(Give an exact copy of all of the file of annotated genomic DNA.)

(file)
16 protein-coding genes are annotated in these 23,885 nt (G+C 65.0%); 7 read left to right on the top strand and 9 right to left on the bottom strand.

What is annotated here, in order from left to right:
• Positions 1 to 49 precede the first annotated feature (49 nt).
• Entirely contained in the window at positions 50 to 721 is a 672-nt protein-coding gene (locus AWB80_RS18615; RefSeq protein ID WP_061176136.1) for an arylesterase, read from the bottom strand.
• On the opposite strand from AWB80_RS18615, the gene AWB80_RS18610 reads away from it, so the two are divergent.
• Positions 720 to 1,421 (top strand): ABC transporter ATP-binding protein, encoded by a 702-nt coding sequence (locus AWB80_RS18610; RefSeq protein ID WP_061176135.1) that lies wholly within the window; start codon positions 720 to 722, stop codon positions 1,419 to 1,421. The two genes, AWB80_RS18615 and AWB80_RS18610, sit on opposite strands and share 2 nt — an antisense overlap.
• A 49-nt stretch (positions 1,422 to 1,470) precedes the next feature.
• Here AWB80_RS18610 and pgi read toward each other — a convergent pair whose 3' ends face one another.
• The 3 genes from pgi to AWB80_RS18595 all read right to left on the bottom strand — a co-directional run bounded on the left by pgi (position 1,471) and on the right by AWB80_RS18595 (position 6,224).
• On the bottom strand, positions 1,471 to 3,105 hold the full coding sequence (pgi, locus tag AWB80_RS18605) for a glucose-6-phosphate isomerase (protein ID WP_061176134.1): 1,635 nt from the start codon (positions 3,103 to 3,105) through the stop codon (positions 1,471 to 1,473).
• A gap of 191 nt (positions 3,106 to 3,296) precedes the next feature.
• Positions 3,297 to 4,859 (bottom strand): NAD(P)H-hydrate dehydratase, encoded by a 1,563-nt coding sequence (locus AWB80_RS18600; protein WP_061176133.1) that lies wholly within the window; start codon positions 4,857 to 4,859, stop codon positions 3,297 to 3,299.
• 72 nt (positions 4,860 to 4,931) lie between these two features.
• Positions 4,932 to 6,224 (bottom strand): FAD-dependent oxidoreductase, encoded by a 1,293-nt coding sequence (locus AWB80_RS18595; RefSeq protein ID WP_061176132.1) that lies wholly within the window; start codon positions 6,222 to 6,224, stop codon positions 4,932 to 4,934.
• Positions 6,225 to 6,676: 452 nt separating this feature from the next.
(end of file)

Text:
16 protein-coding genes are annotated in these 23,885 nt (G+C 65.0%); 7 read left to right on the top strand and 9 right to left on the bottom strand.

What is annotated here, in order from left to right:
• Positions 1 to 49 precede the first annotated feature (49 nt).
• Entirely contained in the window at positions 50 to 721 is a 672-nt protein-coding gene (locus AWB80_RS18615; RefSeq protein ID WP_061176136.1) for an arylesterase, read from the bottom strand.
• On the opposite strand from AWB80_RS18615, the gene AWB80_RS18610 reads away from it, so the two are divergent.
• Positions 720 to 1,421 (top strand): ABC transporter ATP-binding protein, encoded by a 702-nt coding sequence (locus AWB80_RS18610; RefSeq protein ID WP_061176135.1) that lies wholly within the window; start codon positions 720 to 722, stop codon positions 1,419 to 1,421. The two genes, AWB80_RS18615 and AWB80_RS18610, sit on opposite strands and share 2 nt — an antisense overlap.
• A 49-nt stretch (positions 1,422 to 1,470) precedes the next feature.
• Here AWB80_RS18610 and pgi read toward each other — a convergent pair whose 3' ends face one another.
• The 3 genes from pgi to AWB80_RS18595 all read right to left on the bottom strand — a co-directional run bounded on the left by pgi (position 1,471) and on the right by AWB80_RS18595 (position 6,224).
• On the bottom strand, positions 1,471 to 3,105 hold the full coding sequence (pgi, locus tag AWB80_RS18605) for a glucose-6-phosphate isomerase (protein ID WP_061176134.1): 1,635 nt from the start codon (positions 3,103 to 3,105) through the stop codon (positions 1,471 to 1,473).
• A gap of 191 nt (positions 3,106 to 3,296) precedes the next feature.
• Positions 3,297 to 4,859 (bottom strand): NAD(P)H-hydrate dehydratase, encoded by a 1,563-nt coding sequence (locus AWB80_RS18600; protein WP_061176133.1) that lies wholly within the window; start codon positions 4,857 to 4,859, stop codon positions 3,297 to 3,299.
• 72 nt (positions 4,860 to 4,931) lie between these two features.
• Positions 4,932 to 6,224 (bottom strand): FAD-dependent oxidoreductase, encoded by a 1,293-nt coding sequence (locus AWB80_RS18595; RefSeq protein ID WP_061176132.1) that lies wholly within the window; start codon positions 6,222 to 6,224, stop codon positions 4,932 to 4,934.
• Positions 6,225 to 6,676: 452 nt separating this feature from the next.